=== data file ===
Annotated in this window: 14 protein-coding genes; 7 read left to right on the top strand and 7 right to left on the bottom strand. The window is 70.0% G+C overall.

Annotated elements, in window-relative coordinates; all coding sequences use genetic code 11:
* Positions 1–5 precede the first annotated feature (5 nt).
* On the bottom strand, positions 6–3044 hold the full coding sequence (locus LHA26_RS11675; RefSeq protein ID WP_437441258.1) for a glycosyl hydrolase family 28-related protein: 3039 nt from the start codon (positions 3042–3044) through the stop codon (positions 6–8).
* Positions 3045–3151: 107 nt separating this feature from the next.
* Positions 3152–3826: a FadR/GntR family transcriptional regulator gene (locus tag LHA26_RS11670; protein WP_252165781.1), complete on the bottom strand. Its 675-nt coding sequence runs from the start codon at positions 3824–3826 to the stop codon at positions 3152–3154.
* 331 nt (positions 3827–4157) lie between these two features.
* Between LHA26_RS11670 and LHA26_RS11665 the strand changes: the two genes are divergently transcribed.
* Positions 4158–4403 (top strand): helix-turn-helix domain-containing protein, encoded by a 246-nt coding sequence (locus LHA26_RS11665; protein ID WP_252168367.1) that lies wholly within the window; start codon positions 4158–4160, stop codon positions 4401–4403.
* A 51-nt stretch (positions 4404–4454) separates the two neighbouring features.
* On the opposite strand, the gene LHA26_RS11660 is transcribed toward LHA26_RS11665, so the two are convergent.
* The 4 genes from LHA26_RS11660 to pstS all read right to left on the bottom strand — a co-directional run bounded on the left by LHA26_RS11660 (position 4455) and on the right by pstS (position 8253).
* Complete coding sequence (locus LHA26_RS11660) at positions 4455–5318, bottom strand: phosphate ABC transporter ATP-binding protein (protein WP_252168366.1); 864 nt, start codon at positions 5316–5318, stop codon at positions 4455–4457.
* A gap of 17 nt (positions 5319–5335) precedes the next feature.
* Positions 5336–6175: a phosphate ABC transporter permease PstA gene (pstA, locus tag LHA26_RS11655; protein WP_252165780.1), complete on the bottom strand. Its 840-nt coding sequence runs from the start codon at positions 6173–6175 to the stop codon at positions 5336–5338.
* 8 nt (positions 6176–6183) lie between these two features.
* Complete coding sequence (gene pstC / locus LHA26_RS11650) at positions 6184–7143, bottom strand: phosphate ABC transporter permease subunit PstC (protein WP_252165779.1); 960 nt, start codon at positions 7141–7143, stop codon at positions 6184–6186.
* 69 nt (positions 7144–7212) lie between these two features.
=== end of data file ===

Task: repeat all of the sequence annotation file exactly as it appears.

Annotated in this window: 14 protein-coding genes; 7 read left to right on the top strand and 7 right to left on the bottom strand. The window is 70.0% G+C overall.

Annotated elements, in window-relative coordinates; all coding sequences use genetic code 11:
* Positions 1–5 precede the first annotated feature (5 nt).
* On the bottom strand, positions 6–3044 hold the full coding sequence (locus LHA26_RS11675; RefSeq protein ID WP_437441258.1) for a glycosyl hydrolase family 28-related protein: 3039 nt from the start codon (positions 3042–3044) through the stop codon (positions 6–8).
* Positions 3045–3151: 107 nt separating this feature from the next.
* Positions 3152–3826: a FadR/GntR family transcriptional regulator gene (locus tag LHA26_RS11670; protein WP_252165781.1), complete on the bottom strand. Its 675-nt coding sequence runs from the start codon at positions 3824–3826 to the stop codon at positions 3152–3154.
* 331 nt (positions 3827–4157) lie between these two features.
* Between LHA26_RS11670 and LHA26_RS11665 the strand changes: the two genes are divergently transcribed.
* Positions 4158–4403 (top strand): helix-turn-helix domain-containing protein, encoded by a 246-nt coding sequence (locus LHA26_RS11665; protein ID WP_252168367.1) that lies wholly within the window; start codon positions 4158–4160, stop codon positions 4401–4403.
* A 51-nt stretch (positions 4404–4454) separates the two neighbouring features.
* On the opposite strand, the gene LHA26_RS11660 is transcribed toward LHA26_RS11665, so the two are convergent.
* The 4 genes from LHA26_RS11660 to pstS all read right to left on the bottom strand — a co-directional run bounded on the left by LHA26_RS11660 (position 4455) and on the right by pstS (position 8253).
* Complete coding sequence (locus LHA26_RS11660) at positions 4455–5318, bottom strand: phosphate ABC transporter ATP-binding protein (protein WP_252168366.1); 864 nt, start codon at positions 5316–5318, stop codon at positions 4455–4457.
* A gap of 17 nt (positions 5319–5335) precedes the next feature.
* Positions 5336–6175: a phosphate ABC transporter permease PstA gene (pstA, locus tag LHA26_RS11655; protein WP_252165780.1), complete on the bottom strand. Its 840-nt coding sequence runs from the start codon at positions 6173–6175 to the stop codon at positions 5336–5338.
* 8 nt (positions 6176–6183) lie between these two features.
* Complete coding sequence (gene pstC / locus LHA26_RS11650) at positions 6184–7143, bottom strand: phosphate ABC transporter permease subunit PstC (protein WP_252165779.1); 960 nt, start codon at positions 7141–7143, stop codon at positions 6184–6186.
* 69 nt (positions 7144–7212) lie between these two features.